- Amongst the beorc, there is this issue as well, with Ike and nobility sharing mutual dislike of each other. In order to command the Crimean army to save the kingdom, Ike reluctantly accepts peerage but after the kingdom is won, he says he only will stick around until everything is settled, and he renounces his title in the time between the two games.
- Starbound has the intense rivalry between the tribal, savage and cannibalistic Floran and the refined yet stuck-up and arrogant Hylotl races.
- There's an example in Fatal Hearts that is unusual for this trope because it portrays both slobs and snobs sympathetically. The werewolves are the "slobs" and the vampires are the "snobs". Here's why they're both sympathetic: The vampires constantly look down on the werewolves and/or the masses in general and sometimes treat them badly, so the werewolves have good reason to dislike them. The vampires tend to look on life from a lofty perch and they don't care who gets cast aside as collateral damage. But the vampires' behavior has a good reason behind it at least where the werewolves are concerned, because while the werewolves are egalitarian with no classes, they're also excessively violent and tend to solve problems by committing murders, including the murder of a woman whose husband wasn't even a vampire yet, and if they got their way, art and education would completely disappear, since the werewolves have no personal use for it, thus making the vampires' elitism partially justified since it allows them to preserve the best of civilization.
- This is the biggest source of conflict in Drowtales. The Sharen and several other established clans see their bloodlines as inherently superior to everyone else's, especially lowly upstart commoners like the Sarghress, and believe all should naturally serve under them as a matter of "destiny". The Sarghress believe everyone should have the chance to prove themselves and are willing to fight and kill to prove this.
- Erfworld features a war between the ideals of Royalty and Toolism. The Royals are "descended" from the original units that the Titans left in charge. They go to great lengths to enforce their perceived superiority and tend to gang up on any non-royal that gains too much power. Stanely, meanwhile, believes that the Titanic Mandate has been transferred to those attuned to a set of artifacts called the Arkentools, and is set to destroy any side that refuses to acknowledge this.
- One of the many problems between Gil and Tarvek in Girl Genius. Tarvek is a total snob, and sees Gil as a complete slob, thanks in part to a few overlapping adventures in Paris. Gil simply sees Tarvek as a priggish wet-blanket.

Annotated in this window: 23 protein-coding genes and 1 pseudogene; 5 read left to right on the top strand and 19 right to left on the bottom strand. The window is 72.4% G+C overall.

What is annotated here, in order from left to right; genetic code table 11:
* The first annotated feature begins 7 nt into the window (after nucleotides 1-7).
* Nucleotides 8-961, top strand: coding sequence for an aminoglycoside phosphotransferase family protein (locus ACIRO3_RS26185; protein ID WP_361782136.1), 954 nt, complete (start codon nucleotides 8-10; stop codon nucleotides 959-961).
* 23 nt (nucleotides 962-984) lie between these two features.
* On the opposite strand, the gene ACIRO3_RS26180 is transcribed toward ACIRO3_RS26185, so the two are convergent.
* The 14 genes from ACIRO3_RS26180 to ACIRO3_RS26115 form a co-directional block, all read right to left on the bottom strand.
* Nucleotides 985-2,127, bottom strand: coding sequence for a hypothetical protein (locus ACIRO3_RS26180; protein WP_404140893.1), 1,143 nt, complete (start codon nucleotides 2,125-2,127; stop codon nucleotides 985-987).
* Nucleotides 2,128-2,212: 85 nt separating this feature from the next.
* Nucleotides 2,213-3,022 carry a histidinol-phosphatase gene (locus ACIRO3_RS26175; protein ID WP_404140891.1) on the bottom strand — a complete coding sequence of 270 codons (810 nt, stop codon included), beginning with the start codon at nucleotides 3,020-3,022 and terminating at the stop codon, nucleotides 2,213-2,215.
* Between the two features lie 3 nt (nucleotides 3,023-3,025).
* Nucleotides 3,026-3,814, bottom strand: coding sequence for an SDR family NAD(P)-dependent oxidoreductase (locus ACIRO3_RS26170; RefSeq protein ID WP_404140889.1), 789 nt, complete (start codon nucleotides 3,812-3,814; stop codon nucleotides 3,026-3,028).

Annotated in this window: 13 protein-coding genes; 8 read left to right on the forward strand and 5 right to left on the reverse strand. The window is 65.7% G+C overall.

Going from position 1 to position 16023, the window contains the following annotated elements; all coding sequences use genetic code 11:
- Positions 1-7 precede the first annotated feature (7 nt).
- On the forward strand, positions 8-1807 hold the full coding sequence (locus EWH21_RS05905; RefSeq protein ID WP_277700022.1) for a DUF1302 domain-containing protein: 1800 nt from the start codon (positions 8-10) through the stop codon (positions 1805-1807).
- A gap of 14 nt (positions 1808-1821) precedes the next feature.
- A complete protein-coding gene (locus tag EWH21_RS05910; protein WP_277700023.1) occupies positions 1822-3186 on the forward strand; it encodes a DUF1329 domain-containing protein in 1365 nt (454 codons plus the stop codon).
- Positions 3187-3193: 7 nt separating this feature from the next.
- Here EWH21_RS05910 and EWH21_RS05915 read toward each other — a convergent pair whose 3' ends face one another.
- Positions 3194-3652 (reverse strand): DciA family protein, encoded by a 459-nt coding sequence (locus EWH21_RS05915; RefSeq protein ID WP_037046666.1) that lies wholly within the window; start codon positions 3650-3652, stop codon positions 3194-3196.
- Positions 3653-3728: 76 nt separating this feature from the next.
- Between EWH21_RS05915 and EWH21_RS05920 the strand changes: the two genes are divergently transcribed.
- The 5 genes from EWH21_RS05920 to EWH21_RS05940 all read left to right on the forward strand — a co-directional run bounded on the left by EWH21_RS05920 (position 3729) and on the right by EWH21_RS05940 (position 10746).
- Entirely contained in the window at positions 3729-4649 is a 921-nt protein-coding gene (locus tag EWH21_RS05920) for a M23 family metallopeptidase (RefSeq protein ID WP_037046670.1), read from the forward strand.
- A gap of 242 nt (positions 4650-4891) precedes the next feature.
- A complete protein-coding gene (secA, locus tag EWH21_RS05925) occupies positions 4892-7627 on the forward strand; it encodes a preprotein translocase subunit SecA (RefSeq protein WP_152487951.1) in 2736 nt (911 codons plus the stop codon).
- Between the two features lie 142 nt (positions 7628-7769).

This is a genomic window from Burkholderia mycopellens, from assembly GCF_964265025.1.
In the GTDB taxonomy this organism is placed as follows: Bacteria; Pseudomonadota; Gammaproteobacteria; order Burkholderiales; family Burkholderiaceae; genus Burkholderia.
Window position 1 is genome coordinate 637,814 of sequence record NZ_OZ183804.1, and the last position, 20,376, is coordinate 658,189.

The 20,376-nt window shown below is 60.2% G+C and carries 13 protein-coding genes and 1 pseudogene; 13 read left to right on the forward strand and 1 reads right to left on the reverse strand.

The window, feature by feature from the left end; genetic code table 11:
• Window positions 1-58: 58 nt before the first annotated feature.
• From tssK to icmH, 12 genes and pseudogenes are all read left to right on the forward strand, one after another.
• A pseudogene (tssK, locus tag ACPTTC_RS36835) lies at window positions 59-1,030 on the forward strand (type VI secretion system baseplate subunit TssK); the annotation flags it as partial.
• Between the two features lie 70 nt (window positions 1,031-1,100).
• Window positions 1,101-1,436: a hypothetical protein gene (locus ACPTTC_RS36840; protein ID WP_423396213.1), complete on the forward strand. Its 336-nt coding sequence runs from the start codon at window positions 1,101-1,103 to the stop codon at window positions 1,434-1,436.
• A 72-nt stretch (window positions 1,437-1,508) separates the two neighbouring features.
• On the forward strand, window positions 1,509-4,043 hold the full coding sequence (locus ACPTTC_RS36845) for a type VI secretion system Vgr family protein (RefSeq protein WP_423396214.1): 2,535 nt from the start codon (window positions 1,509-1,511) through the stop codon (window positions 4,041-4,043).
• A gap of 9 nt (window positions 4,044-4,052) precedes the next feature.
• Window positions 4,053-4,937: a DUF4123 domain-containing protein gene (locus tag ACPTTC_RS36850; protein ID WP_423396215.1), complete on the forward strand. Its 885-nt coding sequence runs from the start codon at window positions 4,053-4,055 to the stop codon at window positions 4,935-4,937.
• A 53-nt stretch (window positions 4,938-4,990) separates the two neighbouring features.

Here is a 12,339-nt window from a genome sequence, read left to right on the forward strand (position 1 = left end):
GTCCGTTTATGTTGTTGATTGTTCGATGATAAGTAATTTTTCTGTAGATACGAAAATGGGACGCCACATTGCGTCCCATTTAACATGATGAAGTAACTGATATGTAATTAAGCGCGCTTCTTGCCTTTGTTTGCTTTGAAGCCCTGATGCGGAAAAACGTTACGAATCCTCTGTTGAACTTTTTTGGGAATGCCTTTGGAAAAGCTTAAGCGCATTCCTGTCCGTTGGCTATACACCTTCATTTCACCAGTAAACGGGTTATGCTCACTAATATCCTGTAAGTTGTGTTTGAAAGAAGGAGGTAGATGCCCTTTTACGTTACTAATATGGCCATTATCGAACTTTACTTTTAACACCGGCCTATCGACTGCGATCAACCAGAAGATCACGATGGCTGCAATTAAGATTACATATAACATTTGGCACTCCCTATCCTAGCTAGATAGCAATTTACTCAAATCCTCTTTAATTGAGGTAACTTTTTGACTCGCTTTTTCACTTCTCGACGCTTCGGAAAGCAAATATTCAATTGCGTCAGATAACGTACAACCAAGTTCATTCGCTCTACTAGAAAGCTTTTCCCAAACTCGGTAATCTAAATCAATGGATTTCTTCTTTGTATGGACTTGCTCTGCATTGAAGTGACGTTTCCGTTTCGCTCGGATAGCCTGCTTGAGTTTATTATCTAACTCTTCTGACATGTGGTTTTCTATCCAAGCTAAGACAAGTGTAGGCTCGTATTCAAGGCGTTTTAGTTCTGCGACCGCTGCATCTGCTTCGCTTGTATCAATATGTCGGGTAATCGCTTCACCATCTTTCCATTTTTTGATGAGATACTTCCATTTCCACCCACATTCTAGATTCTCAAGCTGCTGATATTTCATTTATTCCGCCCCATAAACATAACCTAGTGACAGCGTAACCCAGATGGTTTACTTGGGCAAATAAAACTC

- A religiously-themed example can be found in a Cockeyed Comix
- The Brows Held High review of Beauty and the Beast (aka La Belle et la Bête), in an attempt to parody Belle's role as a book-smart loner who is assumed to be a weirdo by the townspeople in the Disney adaption. Oancitizen plays a pretentious snob who is looked down on for being so pretentious and in return, looks down on the other critics for not understanding True Art when they see it. While Some Jerk with a Camera and everyone else plays uncultured overly Caustic Critics.
- Epic Rap Battles of History:
- Bonnie & Clyde (slobs) versus Romeo & Juliet (snobs)
- Jack the Ripper, a thug "covered in more piss than kitty litter", versus Hannibal Lecter, the Trope Codifier for Wicked Cultured.
- Steven Spielberg vs. Alfred Hitchcock has each director seeing themselves as the snob and the rest as slobs, while Michael Bay thinks they're all snobs.
- George Washington vs. William Wallace is portrayed as this, even though Wallace was more of a landed nobleman IRL.
- Shaka Zulu, "a brute with no discipline", versus Julius Caesar, the guy at the head of the world's greatest empire.
- Raunchy, vulgar George R. R. Martin versus the more uptight J. R. R. Tolkien, with his tweed jacket and Distinguished Gentleman's Pipe.
- In RWBY, this dynamic is definitely an undercurrent of the antagonism between Ruby and Yang's Cool Uncle Qrow (Slob) and Weiss' Cool Big Sis Winter (Snob). She's the prim-'n'-proper military specialist (and severe enough to make Weiss seem relaxed) and he's the rude and unkempt booze-hound Huntsman. She refers to him with a certain upper-class contempt, and he refers to her as "Ice Queen". Also, this dynamic is what makes Weiss and Yang Foils, as Weiss' sheltered upbringing and Proper Lady persona contrasts sharply with Yang's thrill-seeker tendencies and Biker Babe trappings.
- Spongebob Squarepants once fought a "cleanliness versus sloppiness" war with Patrick.
- In the Avatar: The Last Airbender episode "The Great Divide", the neat and snobbish Gan Jin tribe had a long-standing feud with the slobbish Zhang, stemming from a single massive misunderstanding (the misunderstanding which was later revealed to be a fabrication Aang made up to mend the relationship between the two tribes). The clean/dirty issue was just an expression of their feud; in fact, it's possible they became clean and dirty to distinguish themselves from each other. ("Gan Jing" is Mandarin for "clean" and "Zhang" is Mandarin for "dirty", which makes the tribe names somewhat less than imaginative.) This rivalry caused problems when the two groups had to cross a huge canyon together.
- In the Sequel Series The Legend of Korra, this is the main, if simplified, cause of strife between the Southern (the Slobs) and the Northern (the Snobs) Water Tribes.
- The Simpsons:
- The episode "A Tale of Two Springfields" had Homer divide the town in such a feud...because half the town's phone numbers had a new area code. (The "rich" part of town kept the old area code while the rest had to learn a new one.) Then the people in Homers side soon went to the other side of town because they were low on supplies, and only the Simpsons were left.